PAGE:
Web forms, good or bad for spam?

If you have a website then you most likely have a form, usually on the contact page. Do they work?

Analytics companies live and die using forms, they can gleam data and monitor trends. Insurers and price comparison websites for example will ask you to complete a paged form, ie: page one = name, telephone no. email… page 2 = requirement or reason for your enquiry, then pages thereafter go into more detail.

It’s well know within the marketing trade that most folk give up after the first page when they see the data required so they delete the site. However, the page one information goes to the call centre as they know they will be more successful with a call than a form.

That’s OK for the big insurers or holiday companies but are they a waste of time for small business owners.

Pros

  • A form is another option for a potential customer to leave a message
  • You can force questions to be answered using the ‘required’ comment and embedded ‘force’ coding
  • You can archive the information for marketing (but be careful of GDPR)
  • Some users prefer to leave a ‘call me back’ form message in a form especially B2B enquiries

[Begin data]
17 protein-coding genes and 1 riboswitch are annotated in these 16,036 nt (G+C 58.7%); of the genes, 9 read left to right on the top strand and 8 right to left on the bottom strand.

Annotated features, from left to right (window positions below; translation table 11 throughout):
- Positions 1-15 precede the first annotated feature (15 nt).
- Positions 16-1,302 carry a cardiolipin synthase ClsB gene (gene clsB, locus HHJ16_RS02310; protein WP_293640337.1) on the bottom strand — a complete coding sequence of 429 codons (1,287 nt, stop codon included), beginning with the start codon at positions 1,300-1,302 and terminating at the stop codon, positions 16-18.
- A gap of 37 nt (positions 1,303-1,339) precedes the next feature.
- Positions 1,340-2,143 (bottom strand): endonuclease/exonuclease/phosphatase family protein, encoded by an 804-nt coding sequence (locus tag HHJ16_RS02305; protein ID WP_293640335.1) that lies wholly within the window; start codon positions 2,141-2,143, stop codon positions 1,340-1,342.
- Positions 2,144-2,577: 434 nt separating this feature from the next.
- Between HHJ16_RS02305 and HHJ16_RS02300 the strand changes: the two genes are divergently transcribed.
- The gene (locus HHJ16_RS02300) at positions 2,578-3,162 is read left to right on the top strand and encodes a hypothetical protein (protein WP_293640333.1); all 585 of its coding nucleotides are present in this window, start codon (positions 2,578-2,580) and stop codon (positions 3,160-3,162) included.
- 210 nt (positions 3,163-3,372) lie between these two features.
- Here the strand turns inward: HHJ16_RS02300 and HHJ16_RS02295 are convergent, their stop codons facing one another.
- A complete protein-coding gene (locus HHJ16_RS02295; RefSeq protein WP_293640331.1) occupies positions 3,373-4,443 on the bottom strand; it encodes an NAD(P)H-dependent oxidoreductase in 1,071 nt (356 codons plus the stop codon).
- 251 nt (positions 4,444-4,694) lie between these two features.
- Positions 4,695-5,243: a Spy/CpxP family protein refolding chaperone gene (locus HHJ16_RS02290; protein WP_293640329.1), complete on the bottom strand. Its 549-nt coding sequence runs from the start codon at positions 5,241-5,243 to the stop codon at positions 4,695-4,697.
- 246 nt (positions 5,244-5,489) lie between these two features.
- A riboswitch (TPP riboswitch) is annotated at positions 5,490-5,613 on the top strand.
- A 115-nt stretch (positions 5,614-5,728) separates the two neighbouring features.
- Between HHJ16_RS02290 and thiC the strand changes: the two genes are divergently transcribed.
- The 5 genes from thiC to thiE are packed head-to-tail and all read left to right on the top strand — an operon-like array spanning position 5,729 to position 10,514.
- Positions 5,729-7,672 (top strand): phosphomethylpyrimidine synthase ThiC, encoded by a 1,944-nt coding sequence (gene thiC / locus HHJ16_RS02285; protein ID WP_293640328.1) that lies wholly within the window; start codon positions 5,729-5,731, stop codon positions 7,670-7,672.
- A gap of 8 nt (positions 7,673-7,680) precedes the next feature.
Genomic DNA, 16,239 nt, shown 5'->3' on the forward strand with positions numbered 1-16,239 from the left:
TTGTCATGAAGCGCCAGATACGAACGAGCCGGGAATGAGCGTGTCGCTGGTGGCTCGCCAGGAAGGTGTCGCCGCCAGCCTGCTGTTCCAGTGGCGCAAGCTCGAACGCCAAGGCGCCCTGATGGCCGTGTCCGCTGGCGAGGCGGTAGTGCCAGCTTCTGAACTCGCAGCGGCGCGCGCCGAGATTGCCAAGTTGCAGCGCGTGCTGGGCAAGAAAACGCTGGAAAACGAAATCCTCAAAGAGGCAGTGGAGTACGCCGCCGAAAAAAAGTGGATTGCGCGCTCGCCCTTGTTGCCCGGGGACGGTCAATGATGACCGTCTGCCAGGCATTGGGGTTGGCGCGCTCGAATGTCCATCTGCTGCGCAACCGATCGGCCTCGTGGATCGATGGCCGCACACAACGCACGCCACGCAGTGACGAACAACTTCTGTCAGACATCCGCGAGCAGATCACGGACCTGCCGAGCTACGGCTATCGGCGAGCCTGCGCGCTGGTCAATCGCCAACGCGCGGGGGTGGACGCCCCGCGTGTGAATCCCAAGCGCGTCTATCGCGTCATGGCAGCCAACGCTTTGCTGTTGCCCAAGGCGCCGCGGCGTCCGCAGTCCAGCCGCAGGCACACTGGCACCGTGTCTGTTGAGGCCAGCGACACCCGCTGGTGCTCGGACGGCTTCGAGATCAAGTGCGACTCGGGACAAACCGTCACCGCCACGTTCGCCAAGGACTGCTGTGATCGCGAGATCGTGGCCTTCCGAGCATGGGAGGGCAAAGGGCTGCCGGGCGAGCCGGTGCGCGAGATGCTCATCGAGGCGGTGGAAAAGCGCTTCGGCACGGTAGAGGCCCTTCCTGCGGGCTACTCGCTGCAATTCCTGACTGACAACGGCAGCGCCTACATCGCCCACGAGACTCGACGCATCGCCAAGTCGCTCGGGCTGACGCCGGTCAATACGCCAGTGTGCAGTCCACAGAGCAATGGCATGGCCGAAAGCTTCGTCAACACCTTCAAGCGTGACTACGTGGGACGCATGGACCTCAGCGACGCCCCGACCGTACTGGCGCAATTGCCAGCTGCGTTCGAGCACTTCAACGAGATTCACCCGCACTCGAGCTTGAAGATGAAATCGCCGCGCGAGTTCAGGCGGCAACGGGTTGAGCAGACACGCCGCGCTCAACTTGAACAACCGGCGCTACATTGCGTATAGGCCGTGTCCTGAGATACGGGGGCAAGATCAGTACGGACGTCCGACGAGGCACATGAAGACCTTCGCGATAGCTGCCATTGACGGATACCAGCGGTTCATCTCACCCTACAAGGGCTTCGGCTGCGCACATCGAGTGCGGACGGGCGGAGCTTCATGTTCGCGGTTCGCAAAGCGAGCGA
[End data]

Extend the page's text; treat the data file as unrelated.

• Extended forms can be used to gather detailed information for research, especially in membership websites.

Cons

  • In general, not popular with potential customers
  • Not trusted even with GDPR protection
  • Spammers love them and use ‘robots’ to populate the form fields
  • Form emails can end up in spam, you might lose them in your junk mail folder
  • Not as easy to use on a mobile device

In conclusion

If a form on your website is increasing unwanted spam traffic and taking up your time deleting them every day, you can probably survive with the standard telephone numbers and email link. Junk is annoying, a daily chore that if reduced makes you day easier.

As an experiments here at OHM we removed all forms that go to our email accounts and reduced unwanted messages by about 70%. There is a concern that we might lose an enquiry but is it a big risk compared with the hours in a year we can save?